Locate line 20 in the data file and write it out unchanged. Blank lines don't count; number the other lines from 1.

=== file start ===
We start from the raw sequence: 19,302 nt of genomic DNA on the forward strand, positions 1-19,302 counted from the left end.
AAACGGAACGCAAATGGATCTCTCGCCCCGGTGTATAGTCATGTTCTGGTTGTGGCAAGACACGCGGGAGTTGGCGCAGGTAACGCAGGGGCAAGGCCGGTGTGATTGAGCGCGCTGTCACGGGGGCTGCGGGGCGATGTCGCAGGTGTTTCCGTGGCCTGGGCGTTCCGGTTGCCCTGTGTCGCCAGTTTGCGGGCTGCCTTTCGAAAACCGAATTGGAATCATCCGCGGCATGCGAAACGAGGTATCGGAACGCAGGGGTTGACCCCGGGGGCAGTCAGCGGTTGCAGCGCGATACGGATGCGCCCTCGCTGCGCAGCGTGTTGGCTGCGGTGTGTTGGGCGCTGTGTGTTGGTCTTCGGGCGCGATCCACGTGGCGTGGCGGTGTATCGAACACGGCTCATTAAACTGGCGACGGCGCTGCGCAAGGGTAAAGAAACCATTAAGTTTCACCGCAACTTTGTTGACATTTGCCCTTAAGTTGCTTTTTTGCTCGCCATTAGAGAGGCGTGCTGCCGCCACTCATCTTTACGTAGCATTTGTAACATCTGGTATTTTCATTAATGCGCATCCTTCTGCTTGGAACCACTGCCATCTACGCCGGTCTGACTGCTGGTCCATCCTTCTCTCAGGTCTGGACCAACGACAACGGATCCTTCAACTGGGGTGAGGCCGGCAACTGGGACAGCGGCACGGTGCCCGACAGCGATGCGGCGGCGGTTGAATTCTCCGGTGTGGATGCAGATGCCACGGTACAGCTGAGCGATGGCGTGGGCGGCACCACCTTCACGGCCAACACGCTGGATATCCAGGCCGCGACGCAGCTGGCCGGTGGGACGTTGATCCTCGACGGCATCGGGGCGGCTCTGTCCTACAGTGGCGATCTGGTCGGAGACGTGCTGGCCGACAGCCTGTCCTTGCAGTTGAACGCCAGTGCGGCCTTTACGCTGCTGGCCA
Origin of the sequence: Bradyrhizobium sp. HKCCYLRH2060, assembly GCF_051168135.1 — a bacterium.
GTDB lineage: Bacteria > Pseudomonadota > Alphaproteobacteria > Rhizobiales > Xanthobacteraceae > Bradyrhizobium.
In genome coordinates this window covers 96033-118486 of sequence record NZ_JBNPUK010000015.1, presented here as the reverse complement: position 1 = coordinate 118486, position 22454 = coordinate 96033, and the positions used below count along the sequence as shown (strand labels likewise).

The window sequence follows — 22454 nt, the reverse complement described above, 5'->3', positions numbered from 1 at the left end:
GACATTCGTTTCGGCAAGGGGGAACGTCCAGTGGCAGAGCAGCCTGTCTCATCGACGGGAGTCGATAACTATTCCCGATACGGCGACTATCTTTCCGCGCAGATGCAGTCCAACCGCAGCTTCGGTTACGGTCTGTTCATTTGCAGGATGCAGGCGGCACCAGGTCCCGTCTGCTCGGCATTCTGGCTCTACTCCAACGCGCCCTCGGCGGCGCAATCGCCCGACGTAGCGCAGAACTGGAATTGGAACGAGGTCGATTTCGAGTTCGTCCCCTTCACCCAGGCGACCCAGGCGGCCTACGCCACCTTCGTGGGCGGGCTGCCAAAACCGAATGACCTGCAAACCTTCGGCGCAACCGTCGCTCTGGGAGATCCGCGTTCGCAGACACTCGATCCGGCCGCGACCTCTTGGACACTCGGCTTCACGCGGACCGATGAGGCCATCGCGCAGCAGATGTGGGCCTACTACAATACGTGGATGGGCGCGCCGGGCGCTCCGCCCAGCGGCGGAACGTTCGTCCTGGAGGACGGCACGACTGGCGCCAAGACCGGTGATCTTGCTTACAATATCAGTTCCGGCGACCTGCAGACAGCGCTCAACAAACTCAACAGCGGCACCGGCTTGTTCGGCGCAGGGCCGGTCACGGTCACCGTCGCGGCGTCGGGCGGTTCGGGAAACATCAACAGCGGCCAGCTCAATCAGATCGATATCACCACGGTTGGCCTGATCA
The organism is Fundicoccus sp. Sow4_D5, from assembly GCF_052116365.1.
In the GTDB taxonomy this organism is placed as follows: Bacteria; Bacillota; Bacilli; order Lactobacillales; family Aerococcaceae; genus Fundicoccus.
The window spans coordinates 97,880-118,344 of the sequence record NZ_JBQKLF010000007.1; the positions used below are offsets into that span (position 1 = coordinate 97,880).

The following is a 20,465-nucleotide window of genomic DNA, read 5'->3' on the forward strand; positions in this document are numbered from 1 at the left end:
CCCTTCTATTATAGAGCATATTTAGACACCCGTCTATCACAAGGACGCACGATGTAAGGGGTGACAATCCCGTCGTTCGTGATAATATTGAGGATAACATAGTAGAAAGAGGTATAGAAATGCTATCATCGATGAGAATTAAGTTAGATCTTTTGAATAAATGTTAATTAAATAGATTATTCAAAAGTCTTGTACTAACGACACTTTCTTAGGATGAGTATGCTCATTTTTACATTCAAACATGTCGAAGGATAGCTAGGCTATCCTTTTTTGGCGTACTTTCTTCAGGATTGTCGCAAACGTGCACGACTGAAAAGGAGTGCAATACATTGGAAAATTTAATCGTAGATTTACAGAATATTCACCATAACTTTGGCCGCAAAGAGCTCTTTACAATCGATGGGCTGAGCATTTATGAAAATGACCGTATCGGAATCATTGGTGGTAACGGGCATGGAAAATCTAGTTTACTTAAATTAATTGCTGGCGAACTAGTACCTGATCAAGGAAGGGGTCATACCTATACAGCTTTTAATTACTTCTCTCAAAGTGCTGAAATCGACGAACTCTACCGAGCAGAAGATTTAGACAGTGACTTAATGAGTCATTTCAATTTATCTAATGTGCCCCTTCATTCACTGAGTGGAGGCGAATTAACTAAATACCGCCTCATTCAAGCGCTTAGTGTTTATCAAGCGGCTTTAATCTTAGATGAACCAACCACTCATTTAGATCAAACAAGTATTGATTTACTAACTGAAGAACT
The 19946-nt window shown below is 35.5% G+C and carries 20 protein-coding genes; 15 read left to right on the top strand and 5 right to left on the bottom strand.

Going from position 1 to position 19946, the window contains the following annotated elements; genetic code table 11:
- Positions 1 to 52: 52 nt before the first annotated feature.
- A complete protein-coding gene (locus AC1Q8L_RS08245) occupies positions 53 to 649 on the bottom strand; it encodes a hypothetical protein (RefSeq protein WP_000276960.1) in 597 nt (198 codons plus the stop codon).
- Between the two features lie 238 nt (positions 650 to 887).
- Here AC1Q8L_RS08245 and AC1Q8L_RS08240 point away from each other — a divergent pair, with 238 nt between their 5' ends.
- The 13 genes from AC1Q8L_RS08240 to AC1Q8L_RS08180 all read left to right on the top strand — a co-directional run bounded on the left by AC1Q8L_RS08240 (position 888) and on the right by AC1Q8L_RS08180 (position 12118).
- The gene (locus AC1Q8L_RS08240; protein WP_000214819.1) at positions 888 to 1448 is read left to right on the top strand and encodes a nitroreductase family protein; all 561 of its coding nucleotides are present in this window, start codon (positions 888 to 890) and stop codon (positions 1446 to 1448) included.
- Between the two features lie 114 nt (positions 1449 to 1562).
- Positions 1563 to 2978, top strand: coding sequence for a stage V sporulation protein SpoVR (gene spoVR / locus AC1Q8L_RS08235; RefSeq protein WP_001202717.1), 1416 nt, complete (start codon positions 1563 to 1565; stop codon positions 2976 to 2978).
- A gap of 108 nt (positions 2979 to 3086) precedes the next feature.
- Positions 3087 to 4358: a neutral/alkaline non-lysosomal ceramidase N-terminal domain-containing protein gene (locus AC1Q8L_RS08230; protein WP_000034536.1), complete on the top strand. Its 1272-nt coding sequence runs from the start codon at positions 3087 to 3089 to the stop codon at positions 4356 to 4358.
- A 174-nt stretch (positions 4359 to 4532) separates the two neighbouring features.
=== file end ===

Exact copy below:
- The gene (locus AC1Q8L_RS08240; protein WP_000214819.1) at positions 888 to 1448 is read left to right on the top strand and encodes a nitroreductase family protein; all 561 of its coding nucleotides are present in this window, start codon (positions 888 to 890) and stop codon (positions 1446 to 1448) included.